• Kyodo


More than 30 percent of 109 major Japanese companies polled believe that renewable energy will constitute a viable alternative to nuclear power.

According to the results of the poll released Saturday, only three companies believe there is no alternative, indicating that business circles are becoming increasingly optimistic that Japan will be able to minimize its reliance on nuclear energy in the future.

Asked what will replace nuclear power, 35 companies said renewable energy in the form of solar or wind power, while 10 firms said thermal power.

On the three options proposed by the government for atomic power’s role in the nation’s future energy mix in 2030, 13 companies backed the 15 percent option and 11 chose for 20 percent to 25 percent. One company answered zero percent, while four said nuclear power should account for more than 25 percent.

Kansai Electric Power Co. answered that “Japan needs at least 20 to 25 percent from nuclear power, assuming safety is assured.”

“Any one of those three options is expected to affect people’s lives and economic growth,” said the utility, which restarted two reactors at its Oi plant in Fukui Prefecture in July, the first to be reactivated since the nation’s commercial reactors were all turned off in light of the Fukushima disaster last year.

The survey, conducted by Kyodo News between late July and early August, covered the nation’s leading companies, including Sony Corp., Toyota Motor Corp., Mizuho Financial Group Inc., Nippon Steel Corp. and Rakuten Inc.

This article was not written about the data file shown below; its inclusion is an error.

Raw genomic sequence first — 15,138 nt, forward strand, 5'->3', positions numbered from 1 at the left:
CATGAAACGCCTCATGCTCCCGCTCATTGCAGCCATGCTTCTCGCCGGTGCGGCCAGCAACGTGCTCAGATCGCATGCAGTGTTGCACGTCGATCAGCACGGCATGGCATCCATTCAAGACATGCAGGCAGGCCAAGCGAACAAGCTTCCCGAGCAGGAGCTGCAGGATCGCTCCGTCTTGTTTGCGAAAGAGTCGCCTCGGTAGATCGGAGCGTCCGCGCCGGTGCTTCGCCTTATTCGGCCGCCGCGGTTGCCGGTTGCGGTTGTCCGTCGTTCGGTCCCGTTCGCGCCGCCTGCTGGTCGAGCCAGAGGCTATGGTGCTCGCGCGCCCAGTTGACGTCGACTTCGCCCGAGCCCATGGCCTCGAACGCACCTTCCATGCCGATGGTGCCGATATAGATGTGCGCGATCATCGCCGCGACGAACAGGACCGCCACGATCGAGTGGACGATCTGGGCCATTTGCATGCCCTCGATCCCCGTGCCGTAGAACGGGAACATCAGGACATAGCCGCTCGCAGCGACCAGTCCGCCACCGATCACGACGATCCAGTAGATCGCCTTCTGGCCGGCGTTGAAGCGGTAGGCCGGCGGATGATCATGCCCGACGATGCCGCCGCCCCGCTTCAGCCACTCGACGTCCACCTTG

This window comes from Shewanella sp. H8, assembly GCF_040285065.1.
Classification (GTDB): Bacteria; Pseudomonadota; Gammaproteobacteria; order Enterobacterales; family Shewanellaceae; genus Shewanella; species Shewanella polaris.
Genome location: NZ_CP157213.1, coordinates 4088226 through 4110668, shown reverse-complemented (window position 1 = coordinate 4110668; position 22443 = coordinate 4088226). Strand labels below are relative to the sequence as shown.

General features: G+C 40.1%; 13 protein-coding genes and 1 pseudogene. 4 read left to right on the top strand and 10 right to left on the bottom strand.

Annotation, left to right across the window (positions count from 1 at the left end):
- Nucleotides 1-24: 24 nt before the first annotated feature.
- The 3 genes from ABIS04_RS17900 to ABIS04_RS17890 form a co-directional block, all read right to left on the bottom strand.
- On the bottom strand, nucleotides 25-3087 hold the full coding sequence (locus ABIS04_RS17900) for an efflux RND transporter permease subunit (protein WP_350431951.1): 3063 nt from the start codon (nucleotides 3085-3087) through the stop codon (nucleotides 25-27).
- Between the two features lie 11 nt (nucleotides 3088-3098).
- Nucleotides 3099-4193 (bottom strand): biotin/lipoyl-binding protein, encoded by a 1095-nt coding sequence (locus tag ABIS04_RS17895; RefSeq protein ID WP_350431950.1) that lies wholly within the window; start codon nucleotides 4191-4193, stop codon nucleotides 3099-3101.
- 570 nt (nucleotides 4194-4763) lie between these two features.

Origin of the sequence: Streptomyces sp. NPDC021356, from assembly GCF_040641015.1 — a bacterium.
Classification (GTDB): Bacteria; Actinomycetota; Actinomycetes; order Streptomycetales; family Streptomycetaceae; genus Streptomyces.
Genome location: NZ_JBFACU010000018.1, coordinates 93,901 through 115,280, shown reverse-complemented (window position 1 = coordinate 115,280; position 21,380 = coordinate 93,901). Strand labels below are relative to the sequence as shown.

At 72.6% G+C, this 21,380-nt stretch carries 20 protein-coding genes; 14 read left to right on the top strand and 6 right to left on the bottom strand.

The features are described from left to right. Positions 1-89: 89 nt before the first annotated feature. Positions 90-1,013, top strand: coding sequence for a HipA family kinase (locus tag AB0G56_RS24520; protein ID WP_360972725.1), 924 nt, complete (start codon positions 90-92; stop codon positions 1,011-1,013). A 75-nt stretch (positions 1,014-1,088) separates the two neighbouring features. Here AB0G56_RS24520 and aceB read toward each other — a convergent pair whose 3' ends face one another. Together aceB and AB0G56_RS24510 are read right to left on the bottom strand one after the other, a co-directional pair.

Asked about how hard the recently passed consumption tax hike will affect earnings, 43 percent said they expect an adverse effect, 29 anticipate “a slightly negative impact,” and 18 expect “a negative impact.”

Thirty-five firms, or 32 percent, said they do not foresee any impact on earnings, while four companies anticipated a slightly positive impact.

The Diet recently passed legislation to raise the 5 percent tax rate to 8 percent in April 2014 and to 10 percent in October 2015 to cope with swelling social security costs.

As for the state of Japan’s economy, 50 companies said it is growing moderately, versus two that said it is contracting. Fifty-seven said the economy is just moving sideways.

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